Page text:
O’Rowe’s dialogue has the characters constantly cutting over and interrupting each other. They query the assumptions made in general conversation to find humour in the very Irish vernacular. Despite, or perhaps because of, the dark subject matter the play is funny. O’Rowe’s decision to direct the play himself pays off. The use of dramatic lightening halts scenes abruptly, mirroring the stops and starts in the conversation to comic effect. The comedy begins to fall into tragedy as the love and shared history that binds the family together also threatens to break them apart.

Our Few and Evil Days looks underneath the rituals and assumptions that grow up around families and couples; finding something dangerous, almost sinister. An exciting new play, Our Few and Evil Days pushes the ideas of devotion, adoration and obligation within a family to their furthest limits. The unsettling conclusion finally brings meaning to the Biblically inspired title. This is one of the few times a theatre experience will be totally new and unique; with an ending that will leave any audience moved by what they have seen.

[Image: Abbey Theatre]

A Midsummer Night’s Dream – Abbey Theatre, Dublin

First Published February 2015

AMSD - Ros Kavanagh

A Midsummer Night’s Dream – Abbey Theatre, Dublin

Writer: William Shakespeare

Director: Gavin Quinn

A Midsummer Night’s Dream is being staged at Dublin’s Abbey Theatre for the first time in 35 years. Given the fact that this is one of Shakespeare’s most popular plays this time gap is a little baffling however the Abbey seem to be rediscovering Shakespeare’s more magical texts since last year’s successful performance of Twelfth Night.

A Midsummer Night’s Dream is a story of lovers in ancient Athens who find their way through the confusion and magic of a night in the woods, populated by nymphs and fairies, to their final married end.

As it is so well known one of the difficulties for theatre companies hoping to stage a new production is how to make it surprising, how to bring out the comedy in jokes and scenarios that are so well known?

This is something Pan Pan have tackled head on by inverting the audience’s expectations and setting the play in a nursing home. This is a daring move by director Gavin Quinn. Quinn has worked with Pan Pan for many years and has pulled out all the stops for his Abbey theatre debut. The actors, many of them veterans of the Abbey, are sure and steady in this production. Four of them appeared in the Abbey’s last 1979 production.

Thwarted lover Hermia is denied permission to marry her beloved Lysander not by her father but by her son and Helena finds herself spurned by ageing lothario Demetrius. As they flee into the woods to avoid a marriage enforced by the Duke of Athens they walk into an argument between the King and Queen of the fairies, Oberon and Titania. When a six piece acting troupe get caught up in the middle of this the stage is set.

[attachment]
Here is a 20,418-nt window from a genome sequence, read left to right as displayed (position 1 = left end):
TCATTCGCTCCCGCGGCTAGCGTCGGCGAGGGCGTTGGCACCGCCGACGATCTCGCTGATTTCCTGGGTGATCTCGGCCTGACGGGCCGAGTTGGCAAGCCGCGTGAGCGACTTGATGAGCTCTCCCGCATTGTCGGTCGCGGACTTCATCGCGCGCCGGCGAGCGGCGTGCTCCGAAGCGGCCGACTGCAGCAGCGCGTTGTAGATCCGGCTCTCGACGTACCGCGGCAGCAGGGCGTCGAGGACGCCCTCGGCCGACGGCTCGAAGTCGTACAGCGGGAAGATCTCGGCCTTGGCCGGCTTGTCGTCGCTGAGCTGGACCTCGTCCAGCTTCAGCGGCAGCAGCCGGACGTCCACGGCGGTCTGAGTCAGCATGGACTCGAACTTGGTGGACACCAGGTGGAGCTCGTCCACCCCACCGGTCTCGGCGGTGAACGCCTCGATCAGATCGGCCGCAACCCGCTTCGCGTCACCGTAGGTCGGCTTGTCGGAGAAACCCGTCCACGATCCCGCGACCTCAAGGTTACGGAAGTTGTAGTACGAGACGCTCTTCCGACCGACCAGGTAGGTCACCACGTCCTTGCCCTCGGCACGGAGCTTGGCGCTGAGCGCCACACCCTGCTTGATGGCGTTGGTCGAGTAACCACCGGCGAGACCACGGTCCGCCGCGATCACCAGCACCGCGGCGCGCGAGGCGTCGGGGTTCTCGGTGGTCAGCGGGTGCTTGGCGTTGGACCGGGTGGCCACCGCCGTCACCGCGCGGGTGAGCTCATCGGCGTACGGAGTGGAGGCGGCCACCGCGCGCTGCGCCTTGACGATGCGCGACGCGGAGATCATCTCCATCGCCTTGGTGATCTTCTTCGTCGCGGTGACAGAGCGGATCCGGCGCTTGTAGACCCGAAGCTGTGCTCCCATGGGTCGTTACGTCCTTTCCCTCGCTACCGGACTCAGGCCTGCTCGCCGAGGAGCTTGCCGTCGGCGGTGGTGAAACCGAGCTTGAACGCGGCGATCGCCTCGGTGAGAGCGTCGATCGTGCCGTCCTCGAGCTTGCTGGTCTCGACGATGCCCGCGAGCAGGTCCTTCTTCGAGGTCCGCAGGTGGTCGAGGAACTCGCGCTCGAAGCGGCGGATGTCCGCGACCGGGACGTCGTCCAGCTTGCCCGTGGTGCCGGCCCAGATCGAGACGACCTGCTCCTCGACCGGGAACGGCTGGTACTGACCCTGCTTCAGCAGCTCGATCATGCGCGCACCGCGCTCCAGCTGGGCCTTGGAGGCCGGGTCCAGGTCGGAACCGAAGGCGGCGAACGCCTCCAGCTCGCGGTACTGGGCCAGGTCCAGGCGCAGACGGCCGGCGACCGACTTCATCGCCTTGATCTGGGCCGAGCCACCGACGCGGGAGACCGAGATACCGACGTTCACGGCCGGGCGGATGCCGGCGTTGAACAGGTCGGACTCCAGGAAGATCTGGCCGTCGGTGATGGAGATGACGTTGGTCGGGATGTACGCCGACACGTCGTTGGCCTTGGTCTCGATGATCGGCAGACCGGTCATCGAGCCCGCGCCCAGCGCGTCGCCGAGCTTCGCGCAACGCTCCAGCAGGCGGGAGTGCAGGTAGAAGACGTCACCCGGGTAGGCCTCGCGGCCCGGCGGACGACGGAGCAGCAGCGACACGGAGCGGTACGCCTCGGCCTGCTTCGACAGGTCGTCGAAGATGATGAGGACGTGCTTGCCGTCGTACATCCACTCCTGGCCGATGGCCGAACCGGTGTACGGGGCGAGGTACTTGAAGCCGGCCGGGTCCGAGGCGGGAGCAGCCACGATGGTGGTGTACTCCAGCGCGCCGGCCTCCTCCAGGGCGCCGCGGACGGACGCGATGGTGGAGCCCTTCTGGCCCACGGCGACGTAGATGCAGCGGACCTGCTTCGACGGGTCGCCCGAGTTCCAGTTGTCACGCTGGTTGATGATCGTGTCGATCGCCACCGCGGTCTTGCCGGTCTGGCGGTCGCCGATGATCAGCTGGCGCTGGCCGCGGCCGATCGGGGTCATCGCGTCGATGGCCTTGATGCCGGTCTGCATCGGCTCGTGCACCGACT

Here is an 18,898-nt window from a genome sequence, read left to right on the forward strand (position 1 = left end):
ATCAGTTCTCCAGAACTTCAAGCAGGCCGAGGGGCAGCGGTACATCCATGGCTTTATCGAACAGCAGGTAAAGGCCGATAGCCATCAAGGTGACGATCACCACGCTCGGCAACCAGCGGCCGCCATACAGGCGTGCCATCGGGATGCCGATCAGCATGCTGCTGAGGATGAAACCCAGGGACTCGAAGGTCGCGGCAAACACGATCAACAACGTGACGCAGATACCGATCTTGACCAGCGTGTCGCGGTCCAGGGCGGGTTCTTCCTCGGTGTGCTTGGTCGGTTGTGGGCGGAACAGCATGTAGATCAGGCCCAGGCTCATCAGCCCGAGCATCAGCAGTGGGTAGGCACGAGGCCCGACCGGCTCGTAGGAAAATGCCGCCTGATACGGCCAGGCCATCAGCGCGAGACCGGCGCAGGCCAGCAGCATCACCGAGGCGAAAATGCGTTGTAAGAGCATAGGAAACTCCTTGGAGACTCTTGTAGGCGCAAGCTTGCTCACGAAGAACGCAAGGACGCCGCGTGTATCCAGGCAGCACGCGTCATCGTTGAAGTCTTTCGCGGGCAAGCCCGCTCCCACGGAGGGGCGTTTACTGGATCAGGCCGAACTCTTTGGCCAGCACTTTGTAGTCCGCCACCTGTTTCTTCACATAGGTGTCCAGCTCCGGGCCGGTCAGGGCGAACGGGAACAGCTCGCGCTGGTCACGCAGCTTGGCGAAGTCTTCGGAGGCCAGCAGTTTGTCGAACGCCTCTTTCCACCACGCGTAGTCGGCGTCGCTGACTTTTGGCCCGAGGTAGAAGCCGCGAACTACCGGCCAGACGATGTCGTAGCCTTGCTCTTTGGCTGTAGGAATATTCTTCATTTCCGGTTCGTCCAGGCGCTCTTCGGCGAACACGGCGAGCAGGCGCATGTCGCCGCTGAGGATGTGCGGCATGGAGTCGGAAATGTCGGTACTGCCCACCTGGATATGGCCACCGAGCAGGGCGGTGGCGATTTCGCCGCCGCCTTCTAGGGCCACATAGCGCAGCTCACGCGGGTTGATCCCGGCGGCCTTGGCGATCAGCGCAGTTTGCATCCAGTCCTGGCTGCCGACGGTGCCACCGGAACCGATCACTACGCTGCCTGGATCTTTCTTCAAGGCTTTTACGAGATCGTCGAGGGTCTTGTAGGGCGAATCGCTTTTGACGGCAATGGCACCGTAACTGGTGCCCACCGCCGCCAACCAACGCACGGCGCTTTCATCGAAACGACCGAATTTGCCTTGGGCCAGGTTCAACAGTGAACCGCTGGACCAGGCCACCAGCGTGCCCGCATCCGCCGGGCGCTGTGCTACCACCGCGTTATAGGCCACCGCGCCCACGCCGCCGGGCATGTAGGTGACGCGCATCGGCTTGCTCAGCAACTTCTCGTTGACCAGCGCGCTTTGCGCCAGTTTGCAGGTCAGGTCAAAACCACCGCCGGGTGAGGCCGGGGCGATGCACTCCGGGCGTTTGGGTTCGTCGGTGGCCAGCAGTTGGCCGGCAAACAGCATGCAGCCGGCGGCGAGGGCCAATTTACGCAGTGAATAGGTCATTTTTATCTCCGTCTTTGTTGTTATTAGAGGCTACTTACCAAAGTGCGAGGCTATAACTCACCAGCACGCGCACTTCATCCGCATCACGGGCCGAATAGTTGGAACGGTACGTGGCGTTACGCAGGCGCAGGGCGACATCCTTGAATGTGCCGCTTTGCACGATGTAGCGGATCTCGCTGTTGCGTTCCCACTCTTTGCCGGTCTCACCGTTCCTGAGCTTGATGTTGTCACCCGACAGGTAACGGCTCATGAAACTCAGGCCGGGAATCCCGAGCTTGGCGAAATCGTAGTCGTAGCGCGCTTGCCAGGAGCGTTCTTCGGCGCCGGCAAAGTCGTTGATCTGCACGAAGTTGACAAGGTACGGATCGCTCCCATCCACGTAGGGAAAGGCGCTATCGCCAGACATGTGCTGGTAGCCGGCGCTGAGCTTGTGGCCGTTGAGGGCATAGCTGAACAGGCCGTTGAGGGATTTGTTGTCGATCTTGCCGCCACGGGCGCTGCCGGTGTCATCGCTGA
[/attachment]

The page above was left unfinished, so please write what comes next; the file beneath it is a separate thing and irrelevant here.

This excellent adaptation stays very close to Shakespeare’s text, comes at a time when the lack of rôles for older people within the acting industry are being questioned. Pan Pan without doubt deliver a deeply humorous and at times touching play the makes it clear that age is no barrier to acting ability and to the ability to entertain an audience.

The play’s multiple plot lines are well – handled and never become confusing. The famous play within a play; the tale of doomed lovers Pyramus and Thisbe, performed by the Rude Mechanicals makes the audience laugh continuously. Furthermore the way Pan Pan play with age allows for new areas of humour, with one scene in which mobile phones take the place of an almanac.

The attention to detail is exquisite; from the shoes worn by the nursing home assistants to the colour of the walls to the use of lighting and colour. The company augments the actors’ voices by using sound to elicit changes in emotion, from sincerity to humour. For example the play opens to the sound of Riders on the Storm, the curtains drawing back to show the home’s inhabitants exercising to the music.

The apparatus of a nursing home; Zimmer frames, wheelchairs and walking sticks are used successfully to comedic effect. The nursing home theme is carried through to the surreal setting of the woods as love potions and cures are delivered by drip and oxygen mask.

Pan Pan’s performance has innovated the tried and tested format of A Midsummer Night’s Dream and captured the timelessness of love.

Photo by Ros Kavanagh. Runs until March 28th.

Review Overview

The Public Reviews’ Score 4*